CHARLES J. BIEBERICH
Ph.D. Johns Hopkins University, 1987
Postdoctoral, Yale University
FAX (410) 455-3875; Voice (410) 455-3125
The central theme of my research
program is to use transgenic approaches to study how genes function in developmental
pathways and to apply that knowledge to the elucidation of human disease
mechanisms. As the molecular dissection of development and disease proceeds,
it becomes clear that disease often represents altered development.
A major focus of research in my laboratory is to determine the developmental
functions of a family of transcription factors encoded by the Hox genes.
By changing the patterns of expression of Hox genes in transgenic mice,
we have begun to dissect their functions during embryogenesis. These
studies have revealed that altering the expression of a Hox gene can induce
congenital malformations similar to those that afflict human newborns.
A second focus of my laboratory is to study the molecular basis of organogenesis,
using the prostate gland as a model system. Although the prostate
gland is the most disease-prone organ in the human body, the molecular basis
of its development is poorly understood. We have characterized two prostate-specific
transcription factors, and are studying their roles in prostate differentiation.
Genomic approaches are also being applied to characterize the genetic pathways
that dictate prostate organogenesis. Understanding these developmental
processes will facilitate the elucidation of human prostate disease mechanisms.
Dai B., Kim O., Xie Y., Guo Z., Xu K., Wang B., Kong X., Melamed J.,
Chen H., Bieberich CJ., Borowsky AD., Kung HJ., Wei G., Ostrowski MC.,
Y. (2006). Tyrosine kinase Etk/BMX Is up-regulated in human prostate
cancer and its overexpression induces prostate intraepithelial neoplasia
Cancer Res. 66:8058-8064. (Abstract)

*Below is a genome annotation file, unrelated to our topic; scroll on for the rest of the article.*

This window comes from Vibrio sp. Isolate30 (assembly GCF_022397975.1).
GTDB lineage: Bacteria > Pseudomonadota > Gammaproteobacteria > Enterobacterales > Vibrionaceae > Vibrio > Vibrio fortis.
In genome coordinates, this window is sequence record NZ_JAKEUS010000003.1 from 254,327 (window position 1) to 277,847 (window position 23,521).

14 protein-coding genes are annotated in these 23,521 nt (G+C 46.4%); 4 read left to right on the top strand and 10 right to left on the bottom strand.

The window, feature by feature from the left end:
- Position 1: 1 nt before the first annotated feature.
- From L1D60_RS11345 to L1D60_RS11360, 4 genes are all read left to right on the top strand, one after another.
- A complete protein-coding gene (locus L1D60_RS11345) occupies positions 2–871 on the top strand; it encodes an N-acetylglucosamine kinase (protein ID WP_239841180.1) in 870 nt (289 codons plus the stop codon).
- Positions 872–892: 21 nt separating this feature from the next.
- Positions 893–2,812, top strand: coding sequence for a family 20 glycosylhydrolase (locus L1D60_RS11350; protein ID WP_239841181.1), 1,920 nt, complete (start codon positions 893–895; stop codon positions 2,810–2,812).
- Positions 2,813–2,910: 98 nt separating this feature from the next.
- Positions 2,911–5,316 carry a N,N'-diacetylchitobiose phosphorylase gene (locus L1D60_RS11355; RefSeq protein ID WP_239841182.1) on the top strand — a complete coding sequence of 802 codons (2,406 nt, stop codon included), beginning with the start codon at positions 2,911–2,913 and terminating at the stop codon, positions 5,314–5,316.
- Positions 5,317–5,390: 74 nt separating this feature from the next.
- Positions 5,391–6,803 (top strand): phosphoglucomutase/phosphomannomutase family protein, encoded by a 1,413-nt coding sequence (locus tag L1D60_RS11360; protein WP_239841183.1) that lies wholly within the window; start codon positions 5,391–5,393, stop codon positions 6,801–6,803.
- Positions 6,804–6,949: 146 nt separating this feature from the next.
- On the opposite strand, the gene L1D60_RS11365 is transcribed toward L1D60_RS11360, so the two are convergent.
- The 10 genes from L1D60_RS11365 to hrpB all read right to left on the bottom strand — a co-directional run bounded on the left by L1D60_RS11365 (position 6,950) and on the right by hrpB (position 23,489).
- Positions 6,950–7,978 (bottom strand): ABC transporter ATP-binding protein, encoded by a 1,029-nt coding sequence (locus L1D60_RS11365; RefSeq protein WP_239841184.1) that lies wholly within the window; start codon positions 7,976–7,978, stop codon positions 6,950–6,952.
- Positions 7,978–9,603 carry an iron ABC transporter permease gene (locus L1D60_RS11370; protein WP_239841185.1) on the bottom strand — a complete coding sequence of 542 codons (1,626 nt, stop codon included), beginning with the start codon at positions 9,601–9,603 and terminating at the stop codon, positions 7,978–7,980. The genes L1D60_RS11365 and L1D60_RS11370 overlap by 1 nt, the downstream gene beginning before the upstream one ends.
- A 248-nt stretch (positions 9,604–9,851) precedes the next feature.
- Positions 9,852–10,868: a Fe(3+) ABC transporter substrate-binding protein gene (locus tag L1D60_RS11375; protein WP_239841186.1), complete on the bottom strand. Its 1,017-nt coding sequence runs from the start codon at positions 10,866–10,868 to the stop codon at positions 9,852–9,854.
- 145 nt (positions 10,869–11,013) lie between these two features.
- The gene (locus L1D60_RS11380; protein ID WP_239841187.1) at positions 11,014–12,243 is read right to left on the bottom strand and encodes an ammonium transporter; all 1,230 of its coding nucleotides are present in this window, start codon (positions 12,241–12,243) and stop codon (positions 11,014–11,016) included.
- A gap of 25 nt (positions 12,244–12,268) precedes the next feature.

Li X., Guan B., Maghami S., and Bieberich CJ. (2006). NKX3.1 is regulated
by protein kinase CK2 in prostate tumor cells. Mol. Cell Biol. 26:3008-3017.
:Chen H., Mutton LN., Prins GS., and Bieberich CJ. (2005). Distinct
regulatory elements mediate the dynamic expression pattern of Nkx3.1. Dev.
Dyn. 234:961-973. (Abstract)
: Chen H., and Bieberich CJ. (2005). Structural and functional analysis
of domains mediating interaction between NKX-3.1 and PDEF. J. Cell. Biochem.
Wubah J.A., Fischer C.M., Rolfzen L.N., Khalili M., Kang J., Green JE.,
and Bieberich C.J. (2002). Ventral prostate predominant l, a novel mouse
gene expressed exclusively in the prostate. Prostate.51:21-9.
Chen H., Nandi A.K., Li X., and Bieberich C.J. (2002). NKX-3.1 interacts
with prostate-derived Ets factor and regulates the activity of the PSA
promoter. Cancer Res. 62:338-40. (Abstract)
Prins, G., Birch, L., Habermann,
H., Chang, W., Tebeau, C., Putz, O., and Bieberich, C. (2001). Influence
of neonatal estrogens on mature prostate function. Reprod. Fertil.
Sreenath, T., Orosz, A.,
and Bieberich, C. J. 1999. Androgen-independent expression of hoxb-13
mouse prostate. The Prostate 41: 203-207. (Abstract)
Bieberich, C. J., Fujita,
K., He, W.-W., and Jay, G. 1996. Prostate-specific and
androgen dependent expression of a novel homeobox gene. J.
Sreenath, T. L., Pollock,
R. A., and Bieberich, C. J. 1996. Functional specificity
of Hoxa-4 in vertebral patterning lies outside of the homeodomain.
Proc. Natl. Acad. Sci. USA 93:9636-9640. (Abstract)
Pollock, R.A., Sreenath,
T., Ngo, L., and Bieberich, C.J. 1995. Gain of function
mutations for paralogous Hox genes: Implications for the evolution
of Hox gene function. Proc. Natl. Acad. Sci. USA 92:4492-4497.